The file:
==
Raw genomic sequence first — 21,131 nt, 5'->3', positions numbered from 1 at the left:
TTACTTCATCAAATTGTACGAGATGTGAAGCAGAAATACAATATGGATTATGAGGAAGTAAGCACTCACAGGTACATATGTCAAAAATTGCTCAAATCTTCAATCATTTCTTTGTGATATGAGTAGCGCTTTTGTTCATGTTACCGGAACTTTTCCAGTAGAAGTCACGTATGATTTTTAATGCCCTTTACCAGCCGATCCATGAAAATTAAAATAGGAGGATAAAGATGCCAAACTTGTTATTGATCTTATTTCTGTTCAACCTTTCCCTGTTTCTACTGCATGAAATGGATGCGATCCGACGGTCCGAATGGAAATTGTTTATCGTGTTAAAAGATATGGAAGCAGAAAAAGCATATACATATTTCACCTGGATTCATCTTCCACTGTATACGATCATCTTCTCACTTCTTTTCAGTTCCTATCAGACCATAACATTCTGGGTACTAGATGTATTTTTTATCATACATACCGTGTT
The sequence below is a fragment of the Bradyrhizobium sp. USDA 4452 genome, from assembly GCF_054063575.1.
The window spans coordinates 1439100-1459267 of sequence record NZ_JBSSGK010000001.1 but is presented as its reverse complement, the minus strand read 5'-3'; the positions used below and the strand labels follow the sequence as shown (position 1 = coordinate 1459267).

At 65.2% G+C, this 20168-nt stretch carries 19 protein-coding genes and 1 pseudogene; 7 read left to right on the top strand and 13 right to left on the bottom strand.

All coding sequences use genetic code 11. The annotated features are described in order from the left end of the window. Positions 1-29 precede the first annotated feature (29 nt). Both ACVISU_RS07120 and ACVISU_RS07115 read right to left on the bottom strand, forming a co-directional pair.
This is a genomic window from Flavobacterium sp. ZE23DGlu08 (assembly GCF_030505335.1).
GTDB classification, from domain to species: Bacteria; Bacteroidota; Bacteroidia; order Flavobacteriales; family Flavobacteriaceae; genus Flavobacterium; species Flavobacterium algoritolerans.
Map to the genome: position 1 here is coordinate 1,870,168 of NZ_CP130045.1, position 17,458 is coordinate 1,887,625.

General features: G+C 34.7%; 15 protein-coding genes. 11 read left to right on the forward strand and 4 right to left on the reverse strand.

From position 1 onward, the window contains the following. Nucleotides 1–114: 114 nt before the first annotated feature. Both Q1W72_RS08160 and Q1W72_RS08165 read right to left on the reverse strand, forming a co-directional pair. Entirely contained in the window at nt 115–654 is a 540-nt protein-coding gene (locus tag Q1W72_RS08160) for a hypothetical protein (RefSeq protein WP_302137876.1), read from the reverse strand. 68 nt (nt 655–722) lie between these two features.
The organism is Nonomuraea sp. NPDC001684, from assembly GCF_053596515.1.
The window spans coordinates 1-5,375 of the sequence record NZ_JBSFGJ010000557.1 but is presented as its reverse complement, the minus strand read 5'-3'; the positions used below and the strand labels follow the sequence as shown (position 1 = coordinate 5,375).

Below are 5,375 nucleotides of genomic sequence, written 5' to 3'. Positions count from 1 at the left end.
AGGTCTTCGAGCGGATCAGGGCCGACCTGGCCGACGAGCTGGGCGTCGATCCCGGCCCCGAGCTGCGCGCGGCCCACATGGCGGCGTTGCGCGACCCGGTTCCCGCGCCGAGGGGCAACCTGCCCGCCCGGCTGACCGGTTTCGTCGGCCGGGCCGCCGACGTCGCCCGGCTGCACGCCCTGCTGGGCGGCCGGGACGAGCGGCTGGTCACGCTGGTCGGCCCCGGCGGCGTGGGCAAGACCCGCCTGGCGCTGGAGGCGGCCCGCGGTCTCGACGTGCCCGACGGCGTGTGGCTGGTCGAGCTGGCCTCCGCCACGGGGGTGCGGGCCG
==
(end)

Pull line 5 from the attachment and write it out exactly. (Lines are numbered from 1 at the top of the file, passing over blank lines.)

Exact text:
At 65.2% G+C, this 20168-nt stretch carries 19 protein-coding genes and 1 pseudogene; 7 read left to right on the top strand and 13 right to left on the bottom strand.